• Often detailed studies undertaken on a few parameters without a feel for how important these parameters are in the larger picture
  • Updated relevant database that is accessible and of the required quality and consistency

Without undermining the importance of the existing models and the knowledge they share from the applications around the world, there is a need to develop simple and interactive tools for air quality management. The simplicity of a fundamental equation in developing the emissions inventory and evaluating their impact on the ambient air and human health, is still the basis for many of the cities in the developing world. Key is to establish a simple baseline to compare the future scenario or what can be done to improve the existing. Once a baseline is established, it will be a lot easier to complicate and further conduct detailed analysis on each of the parameters or under each of the emission sectors.

The SIM-air analytical tool "Simple Interactive Model for Better Air Quality" would aim to use the best available information and educated guesses to arrive at approximate “first-cut" estimates of key parameters (e.g. emissions from various sources based on logical criteria) and simulate the essence of interactions among emissions, dispersion, impacts and management options in an economic context.

Until a better understanding is established between "What is needed" and "What is available" to conduct air pollution analysis, yes, "Simplicity Sells". I think, most of the groups are still battling with "what is needed", instead of utilizing "what is available" to make that "first-cut".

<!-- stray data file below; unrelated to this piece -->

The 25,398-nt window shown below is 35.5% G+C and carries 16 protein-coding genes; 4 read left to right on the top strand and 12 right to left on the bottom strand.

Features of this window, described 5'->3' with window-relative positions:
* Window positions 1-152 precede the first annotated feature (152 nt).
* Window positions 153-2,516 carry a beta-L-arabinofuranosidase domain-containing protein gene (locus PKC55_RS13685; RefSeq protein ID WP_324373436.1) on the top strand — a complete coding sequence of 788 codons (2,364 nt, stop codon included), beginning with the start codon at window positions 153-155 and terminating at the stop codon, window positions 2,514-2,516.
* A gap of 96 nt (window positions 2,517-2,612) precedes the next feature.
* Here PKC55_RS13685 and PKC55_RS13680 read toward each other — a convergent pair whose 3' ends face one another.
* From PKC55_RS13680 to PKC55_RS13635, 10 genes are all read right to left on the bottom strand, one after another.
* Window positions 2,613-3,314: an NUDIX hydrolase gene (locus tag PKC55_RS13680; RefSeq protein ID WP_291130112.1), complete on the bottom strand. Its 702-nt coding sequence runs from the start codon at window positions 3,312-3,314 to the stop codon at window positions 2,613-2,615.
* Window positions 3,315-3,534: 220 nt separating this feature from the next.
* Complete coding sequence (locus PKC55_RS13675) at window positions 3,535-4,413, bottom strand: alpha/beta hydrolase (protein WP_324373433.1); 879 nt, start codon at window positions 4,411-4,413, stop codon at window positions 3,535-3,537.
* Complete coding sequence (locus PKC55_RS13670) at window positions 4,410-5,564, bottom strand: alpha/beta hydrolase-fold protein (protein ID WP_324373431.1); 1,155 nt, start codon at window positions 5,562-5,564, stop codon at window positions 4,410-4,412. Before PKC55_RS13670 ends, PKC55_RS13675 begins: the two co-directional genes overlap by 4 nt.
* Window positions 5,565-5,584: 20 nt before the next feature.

Mobile Signals to Identify Congestion Zones

Recently, a company based in Bangalore, the Mapunity, partnered with India's largest cell phone network, Bharti Airtel, to gain access to records of every transaction on its system. Main goal of this venture was to devise solutions to urban traffic, at least qualitative real-time messages to inform the passengers on urban congestion levels and possible alternatives to avoid idling.

Methodology: Cell phones constantly relay data to local towers, even when they're not in use, so Mapunity can track the location of as many as 3 million (per city) in real time, giving the company a minute-by-minute snapshot of the city's traffic. When too many people crowd a given intersection, a red dot shows up on a map posted on the company's website. This information is also accessible by phone using designated codes for various junctions.

Traffic Information Systems are currently available for
1. Bangalore
2. Delhi
3. Hyderabad
4. Pune

It is important to note that this information service is not telling us how many people are on the road, but providing us with an indicator for traffic density along the corridors, in real time. Sometimes the corridors are congested not because of the number of cars or motorcycles on the road, but due to poor traffic management.

I think this is very innovative approach (as part of the intelligent transportation systems (ITS), see this article on ITS efforts in India) to use the mobile signals to track congestion and use that information, to guide the traffic flows via better traffic light coordination or inform the passengers before they plan their road trip (even saving 10 mins and idling on the road, means fuel saved and less air pollution to worry about).